Khensani Jurczok-de Klerk
Curriculum vitae

Khensani Jurczok-de Klerk (she/her) is an architectural researcher, designer and performer from Johannesburg. At the centre of her practice is an interest in spatial storytelling and commitment to spatial education. She is a doctoral fellow at the Institute for the History and Theory of Architecture (gta) ETH Zürich since 2023. Her independent research and practice focuses on safe space, questioning how architecture has been spatially implicated in our understandings of Gender-based violence (GBV).

Khensani is the founder of Matri-Archi(tecture), an association based between Switzerland and South Africa that hosts a network of spatial practitioners dedicated to the development of African spatial education, offering a site for artistic collaboration through design, art and architectural research projects. She is also the host and producer of the podcast KONTEXT.

She received a Bachelors in Architecture and a Bachelors of City Planning (Hons) from the University of Cape Town (SA) as well as a MPhil in Architecture and Urban Design (RIBA II) from the University of Cambridge (UK), through which she developed the platform ‘public aGender’ for racialised survivors of GBV to share their experiences of violence and safety in relation to space in Cape Town, South Africa.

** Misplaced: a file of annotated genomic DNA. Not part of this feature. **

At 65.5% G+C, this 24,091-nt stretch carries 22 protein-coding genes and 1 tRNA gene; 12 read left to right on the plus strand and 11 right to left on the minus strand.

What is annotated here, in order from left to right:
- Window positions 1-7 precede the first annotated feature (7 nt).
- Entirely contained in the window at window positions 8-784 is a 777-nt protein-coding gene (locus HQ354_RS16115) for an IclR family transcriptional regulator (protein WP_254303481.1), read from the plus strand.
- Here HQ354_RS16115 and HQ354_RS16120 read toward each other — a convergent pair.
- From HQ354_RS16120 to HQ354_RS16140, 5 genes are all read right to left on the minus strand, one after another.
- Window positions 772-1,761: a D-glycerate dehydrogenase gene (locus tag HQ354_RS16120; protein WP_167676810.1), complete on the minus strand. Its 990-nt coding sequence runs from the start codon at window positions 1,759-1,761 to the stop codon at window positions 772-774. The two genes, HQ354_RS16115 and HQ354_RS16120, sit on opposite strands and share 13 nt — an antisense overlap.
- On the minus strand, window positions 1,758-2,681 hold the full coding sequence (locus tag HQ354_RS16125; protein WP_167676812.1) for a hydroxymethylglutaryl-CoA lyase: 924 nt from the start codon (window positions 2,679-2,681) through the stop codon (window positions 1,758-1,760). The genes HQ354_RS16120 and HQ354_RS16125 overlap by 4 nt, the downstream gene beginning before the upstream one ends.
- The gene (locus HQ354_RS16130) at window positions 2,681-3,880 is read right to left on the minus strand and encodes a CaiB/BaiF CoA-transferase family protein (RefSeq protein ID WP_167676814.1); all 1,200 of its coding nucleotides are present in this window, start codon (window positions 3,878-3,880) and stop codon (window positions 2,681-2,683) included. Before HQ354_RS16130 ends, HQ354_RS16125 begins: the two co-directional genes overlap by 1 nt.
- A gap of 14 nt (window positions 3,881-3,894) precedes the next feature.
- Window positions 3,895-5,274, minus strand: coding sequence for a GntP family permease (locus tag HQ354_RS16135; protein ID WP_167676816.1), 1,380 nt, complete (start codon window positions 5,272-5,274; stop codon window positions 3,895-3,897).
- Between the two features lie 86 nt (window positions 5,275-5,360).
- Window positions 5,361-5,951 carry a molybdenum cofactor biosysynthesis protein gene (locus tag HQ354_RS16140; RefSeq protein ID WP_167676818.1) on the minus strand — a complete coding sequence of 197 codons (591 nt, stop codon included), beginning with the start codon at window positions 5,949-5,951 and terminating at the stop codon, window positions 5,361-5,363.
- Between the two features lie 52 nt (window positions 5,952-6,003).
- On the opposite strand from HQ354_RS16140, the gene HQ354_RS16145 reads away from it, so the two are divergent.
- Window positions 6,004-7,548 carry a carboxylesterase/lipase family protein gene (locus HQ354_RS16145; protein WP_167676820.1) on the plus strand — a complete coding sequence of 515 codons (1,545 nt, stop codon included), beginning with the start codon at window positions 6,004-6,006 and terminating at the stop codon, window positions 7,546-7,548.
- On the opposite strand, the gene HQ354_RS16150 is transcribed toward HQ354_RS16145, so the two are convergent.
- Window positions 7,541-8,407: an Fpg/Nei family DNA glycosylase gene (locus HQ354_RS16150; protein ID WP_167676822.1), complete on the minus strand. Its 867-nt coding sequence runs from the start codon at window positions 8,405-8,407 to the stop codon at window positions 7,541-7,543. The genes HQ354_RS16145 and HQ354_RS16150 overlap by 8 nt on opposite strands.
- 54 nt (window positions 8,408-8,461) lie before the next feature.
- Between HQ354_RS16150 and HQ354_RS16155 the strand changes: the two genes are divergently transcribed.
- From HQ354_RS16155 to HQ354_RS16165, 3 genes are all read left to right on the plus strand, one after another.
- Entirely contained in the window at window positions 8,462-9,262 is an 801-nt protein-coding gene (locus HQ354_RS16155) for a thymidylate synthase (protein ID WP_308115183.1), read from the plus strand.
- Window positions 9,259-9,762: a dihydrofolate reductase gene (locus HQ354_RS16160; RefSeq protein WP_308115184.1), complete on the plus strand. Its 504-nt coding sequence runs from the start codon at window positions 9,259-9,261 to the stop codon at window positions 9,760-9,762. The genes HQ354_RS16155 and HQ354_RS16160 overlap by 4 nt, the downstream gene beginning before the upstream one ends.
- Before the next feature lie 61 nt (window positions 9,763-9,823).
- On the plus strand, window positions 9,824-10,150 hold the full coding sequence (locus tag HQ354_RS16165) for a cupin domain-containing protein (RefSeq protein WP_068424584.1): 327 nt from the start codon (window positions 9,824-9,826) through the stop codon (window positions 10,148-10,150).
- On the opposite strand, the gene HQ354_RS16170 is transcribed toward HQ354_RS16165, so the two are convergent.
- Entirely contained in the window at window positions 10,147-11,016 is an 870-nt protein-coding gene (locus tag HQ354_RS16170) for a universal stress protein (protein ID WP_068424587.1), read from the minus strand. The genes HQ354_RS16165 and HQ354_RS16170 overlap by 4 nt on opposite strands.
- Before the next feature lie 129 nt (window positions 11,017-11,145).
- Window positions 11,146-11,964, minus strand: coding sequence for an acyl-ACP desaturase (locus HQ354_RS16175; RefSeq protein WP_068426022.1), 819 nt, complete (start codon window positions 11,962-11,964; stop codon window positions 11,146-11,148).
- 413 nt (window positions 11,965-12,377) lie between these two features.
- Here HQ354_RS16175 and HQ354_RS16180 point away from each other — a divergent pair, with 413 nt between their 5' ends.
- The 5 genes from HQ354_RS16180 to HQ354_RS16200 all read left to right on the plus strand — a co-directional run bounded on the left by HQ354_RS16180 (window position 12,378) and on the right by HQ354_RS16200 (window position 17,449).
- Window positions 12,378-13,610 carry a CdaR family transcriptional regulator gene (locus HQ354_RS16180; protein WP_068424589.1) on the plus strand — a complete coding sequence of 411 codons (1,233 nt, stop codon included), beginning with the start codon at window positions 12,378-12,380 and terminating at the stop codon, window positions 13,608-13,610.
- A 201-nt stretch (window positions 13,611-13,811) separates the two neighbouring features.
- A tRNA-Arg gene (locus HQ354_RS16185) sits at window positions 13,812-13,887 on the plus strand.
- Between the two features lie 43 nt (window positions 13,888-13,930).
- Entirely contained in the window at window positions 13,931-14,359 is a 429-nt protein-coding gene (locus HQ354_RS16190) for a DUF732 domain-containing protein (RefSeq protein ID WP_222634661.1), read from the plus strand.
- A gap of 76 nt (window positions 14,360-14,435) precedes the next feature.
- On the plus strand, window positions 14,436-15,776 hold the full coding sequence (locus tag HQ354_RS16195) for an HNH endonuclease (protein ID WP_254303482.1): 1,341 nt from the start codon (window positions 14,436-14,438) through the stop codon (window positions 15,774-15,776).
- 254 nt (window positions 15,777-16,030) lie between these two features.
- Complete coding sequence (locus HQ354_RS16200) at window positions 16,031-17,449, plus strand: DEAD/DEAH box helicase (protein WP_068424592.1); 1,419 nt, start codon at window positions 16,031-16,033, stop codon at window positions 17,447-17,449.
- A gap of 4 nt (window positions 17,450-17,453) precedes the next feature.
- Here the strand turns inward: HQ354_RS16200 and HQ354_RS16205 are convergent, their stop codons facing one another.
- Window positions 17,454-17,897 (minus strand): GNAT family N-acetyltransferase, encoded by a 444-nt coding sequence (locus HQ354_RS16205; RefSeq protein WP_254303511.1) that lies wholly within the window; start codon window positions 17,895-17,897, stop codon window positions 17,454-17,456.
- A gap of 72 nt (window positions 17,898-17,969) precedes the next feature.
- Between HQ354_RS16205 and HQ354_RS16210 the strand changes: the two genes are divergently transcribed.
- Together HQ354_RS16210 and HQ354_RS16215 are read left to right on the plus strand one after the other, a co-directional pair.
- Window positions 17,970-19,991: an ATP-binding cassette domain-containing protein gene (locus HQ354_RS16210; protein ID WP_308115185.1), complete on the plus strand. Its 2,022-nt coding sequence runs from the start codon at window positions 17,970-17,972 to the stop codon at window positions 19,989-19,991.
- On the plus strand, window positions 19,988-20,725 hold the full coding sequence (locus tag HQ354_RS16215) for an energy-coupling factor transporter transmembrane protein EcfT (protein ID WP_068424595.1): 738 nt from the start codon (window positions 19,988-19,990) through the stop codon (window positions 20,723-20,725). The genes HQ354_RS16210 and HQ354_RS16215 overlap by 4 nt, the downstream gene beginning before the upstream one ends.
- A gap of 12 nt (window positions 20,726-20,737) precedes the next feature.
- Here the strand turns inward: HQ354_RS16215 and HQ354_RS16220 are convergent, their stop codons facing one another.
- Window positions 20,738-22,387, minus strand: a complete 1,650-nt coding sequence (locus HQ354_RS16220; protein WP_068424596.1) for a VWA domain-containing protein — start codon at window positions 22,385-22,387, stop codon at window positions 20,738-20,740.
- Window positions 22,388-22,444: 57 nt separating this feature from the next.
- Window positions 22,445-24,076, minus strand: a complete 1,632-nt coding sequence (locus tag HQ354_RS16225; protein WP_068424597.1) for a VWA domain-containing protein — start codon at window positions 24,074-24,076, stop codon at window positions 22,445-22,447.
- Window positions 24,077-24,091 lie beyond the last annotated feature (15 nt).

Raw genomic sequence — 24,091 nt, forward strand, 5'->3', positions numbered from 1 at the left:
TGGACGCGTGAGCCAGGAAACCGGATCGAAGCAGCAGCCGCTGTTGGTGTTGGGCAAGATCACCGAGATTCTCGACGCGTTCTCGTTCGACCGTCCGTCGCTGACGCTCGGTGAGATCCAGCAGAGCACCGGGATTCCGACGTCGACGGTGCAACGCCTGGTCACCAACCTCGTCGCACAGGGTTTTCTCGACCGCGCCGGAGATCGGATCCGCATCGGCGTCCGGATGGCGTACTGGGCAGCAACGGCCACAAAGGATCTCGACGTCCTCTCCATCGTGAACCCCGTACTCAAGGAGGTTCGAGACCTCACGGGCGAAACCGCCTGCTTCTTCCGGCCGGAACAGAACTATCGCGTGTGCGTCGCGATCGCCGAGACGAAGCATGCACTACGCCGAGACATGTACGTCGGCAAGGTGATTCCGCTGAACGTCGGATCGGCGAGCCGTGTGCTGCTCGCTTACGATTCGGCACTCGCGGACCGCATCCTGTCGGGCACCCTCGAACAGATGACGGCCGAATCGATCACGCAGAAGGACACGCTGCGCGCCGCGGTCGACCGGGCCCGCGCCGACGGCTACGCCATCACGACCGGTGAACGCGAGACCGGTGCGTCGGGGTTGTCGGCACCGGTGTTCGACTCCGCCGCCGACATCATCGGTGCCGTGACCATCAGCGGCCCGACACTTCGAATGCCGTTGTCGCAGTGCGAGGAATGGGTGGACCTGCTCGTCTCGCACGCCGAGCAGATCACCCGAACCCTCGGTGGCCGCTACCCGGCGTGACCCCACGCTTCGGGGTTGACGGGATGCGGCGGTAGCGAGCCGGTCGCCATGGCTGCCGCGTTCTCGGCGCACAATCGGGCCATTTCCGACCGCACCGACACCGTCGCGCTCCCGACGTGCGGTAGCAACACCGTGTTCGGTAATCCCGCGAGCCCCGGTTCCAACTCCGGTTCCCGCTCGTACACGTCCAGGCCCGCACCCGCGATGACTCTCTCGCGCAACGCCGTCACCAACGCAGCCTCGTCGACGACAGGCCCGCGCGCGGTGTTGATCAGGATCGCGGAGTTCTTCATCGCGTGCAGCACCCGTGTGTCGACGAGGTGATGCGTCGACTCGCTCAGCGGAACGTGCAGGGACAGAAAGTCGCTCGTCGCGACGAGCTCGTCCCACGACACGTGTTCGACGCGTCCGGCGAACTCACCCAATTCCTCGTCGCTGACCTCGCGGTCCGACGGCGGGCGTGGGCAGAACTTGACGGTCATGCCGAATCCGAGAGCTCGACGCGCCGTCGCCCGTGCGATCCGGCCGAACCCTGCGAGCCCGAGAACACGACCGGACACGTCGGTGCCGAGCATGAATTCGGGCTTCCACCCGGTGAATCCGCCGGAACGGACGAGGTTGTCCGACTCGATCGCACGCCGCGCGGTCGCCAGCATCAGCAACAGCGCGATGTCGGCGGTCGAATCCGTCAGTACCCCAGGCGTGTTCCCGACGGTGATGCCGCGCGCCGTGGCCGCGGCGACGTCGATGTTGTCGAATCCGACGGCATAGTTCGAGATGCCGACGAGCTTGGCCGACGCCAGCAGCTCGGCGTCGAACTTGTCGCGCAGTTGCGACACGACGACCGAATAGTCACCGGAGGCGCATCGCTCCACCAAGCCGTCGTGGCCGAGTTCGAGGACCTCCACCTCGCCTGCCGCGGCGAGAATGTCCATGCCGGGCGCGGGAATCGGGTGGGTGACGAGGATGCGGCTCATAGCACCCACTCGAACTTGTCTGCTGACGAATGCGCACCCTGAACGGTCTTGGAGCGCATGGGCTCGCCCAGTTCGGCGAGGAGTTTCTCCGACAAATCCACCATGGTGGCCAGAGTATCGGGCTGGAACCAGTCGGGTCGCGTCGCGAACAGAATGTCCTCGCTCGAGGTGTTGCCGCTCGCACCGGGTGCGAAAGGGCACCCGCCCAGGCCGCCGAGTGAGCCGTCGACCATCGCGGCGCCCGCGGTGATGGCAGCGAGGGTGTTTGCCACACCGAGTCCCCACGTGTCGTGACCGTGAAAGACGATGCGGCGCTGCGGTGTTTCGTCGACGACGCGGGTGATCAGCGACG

Since then, she has continued to research and deepen her knowledge in understanding typologies of safe space. She previously taught at the Chair of Affective Architectures at the ETH Zürich, where she co-coordinated the Department of the Ongoing platform. She has also taught in Johannesburg and practiced in London, and continues to engage in educational contexts through giving lectures and talks as well as publishing at various institutions across the world. She has exhibited work in various contexts including the Chicago Architecture Biennial (SA), Vitra Design Museum (DE) and Keyes Art Mile (SA), to name a few.

Through her multidisciplinary approach, Khensani finds educational value in spatial, written and auditory explorations; and in doing so, seeks to untrace histories and deepen theoretical understandings of safe space in relation to architecture.